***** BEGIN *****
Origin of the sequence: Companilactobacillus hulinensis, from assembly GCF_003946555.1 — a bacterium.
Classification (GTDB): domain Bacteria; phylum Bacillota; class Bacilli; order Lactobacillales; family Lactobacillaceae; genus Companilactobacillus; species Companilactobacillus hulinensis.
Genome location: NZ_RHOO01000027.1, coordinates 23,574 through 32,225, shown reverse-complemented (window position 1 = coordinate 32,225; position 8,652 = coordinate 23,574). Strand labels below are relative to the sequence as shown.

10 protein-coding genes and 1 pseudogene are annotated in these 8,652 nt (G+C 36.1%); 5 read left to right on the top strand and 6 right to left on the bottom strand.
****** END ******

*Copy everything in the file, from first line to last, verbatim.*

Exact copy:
Origin of the sequence: Companilactobacillus hulinensis, from assembly GCF_003946555.1 — a bacterium.
Classification (GTDB): domain Bacteria; phylum Bacillota; class Bacilli; order Lactobacillales; family Lactobacillaceae; genus Companilactobacillus; species Companilactobacillus hulinensis.
Genome location: NZ_RHOO01000027.1, coordinates 23,574 through 32,225, shown reverse-complemented (window position 1 = coordinate 32,225; position 8,652 = coordinate 23,574). Strand labels below are relative to the sequence as shown.

10 protein-coding genes and 1 pseudogene are annotated in these 8,652 nt (G+C 36.1%); 5 read left to right on the top strand and 6 right to left on the bottom strand.